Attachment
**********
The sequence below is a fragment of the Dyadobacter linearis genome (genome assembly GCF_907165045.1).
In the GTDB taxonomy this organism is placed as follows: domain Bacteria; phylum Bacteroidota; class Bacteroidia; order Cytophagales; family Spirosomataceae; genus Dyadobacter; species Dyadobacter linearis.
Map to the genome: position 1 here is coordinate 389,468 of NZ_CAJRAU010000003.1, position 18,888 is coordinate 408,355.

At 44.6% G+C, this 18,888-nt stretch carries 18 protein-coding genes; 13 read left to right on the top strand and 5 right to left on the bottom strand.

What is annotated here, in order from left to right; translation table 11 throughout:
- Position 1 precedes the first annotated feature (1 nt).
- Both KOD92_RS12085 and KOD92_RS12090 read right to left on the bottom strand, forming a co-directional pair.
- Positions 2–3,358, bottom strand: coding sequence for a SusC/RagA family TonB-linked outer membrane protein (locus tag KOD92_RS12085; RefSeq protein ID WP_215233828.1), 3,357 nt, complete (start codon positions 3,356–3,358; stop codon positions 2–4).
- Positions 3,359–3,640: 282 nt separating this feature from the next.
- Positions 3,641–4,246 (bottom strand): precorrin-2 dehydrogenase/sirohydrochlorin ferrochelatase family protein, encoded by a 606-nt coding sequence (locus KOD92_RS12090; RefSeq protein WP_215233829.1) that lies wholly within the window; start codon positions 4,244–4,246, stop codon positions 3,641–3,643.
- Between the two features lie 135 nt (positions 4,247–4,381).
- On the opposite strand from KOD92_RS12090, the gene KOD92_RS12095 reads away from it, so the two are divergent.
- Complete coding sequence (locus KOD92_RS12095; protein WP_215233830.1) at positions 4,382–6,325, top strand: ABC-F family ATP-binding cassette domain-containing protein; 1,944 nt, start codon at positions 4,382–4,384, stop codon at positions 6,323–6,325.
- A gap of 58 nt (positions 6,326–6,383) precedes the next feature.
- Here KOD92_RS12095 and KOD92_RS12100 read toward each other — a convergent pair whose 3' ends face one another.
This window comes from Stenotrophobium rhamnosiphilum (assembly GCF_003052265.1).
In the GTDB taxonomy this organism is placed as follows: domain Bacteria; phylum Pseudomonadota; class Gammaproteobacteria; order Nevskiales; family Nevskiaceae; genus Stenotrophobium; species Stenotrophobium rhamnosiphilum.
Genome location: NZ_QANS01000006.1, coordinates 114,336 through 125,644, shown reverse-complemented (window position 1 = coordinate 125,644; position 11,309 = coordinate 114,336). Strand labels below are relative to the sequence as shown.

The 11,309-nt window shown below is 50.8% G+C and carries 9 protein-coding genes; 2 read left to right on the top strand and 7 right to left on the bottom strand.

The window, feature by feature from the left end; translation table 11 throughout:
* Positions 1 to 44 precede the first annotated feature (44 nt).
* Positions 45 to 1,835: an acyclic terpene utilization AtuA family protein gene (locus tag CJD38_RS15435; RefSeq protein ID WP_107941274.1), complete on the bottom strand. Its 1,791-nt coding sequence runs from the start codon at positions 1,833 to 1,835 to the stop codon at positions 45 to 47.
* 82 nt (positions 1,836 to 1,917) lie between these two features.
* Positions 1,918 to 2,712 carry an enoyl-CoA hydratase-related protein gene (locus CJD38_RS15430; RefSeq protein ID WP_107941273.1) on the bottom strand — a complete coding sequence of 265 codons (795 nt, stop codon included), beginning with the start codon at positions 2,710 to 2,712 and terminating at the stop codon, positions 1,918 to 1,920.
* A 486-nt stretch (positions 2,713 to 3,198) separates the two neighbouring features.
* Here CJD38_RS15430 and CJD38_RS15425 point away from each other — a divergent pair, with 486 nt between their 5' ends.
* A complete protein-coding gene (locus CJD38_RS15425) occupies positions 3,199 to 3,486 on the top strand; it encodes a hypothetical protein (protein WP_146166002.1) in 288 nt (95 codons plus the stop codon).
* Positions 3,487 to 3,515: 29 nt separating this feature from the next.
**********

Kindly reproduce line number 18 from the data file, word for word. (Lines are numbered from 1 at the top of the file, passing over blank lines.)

Genome location: NZ_QANS01000006.1, coordinates 114,336 through 125,644, shown reverse-complemented (window position 1 = coordinate 125,644; position 11,309 = coordinate 114,336). Strand labels below are relative to the sequence as shown.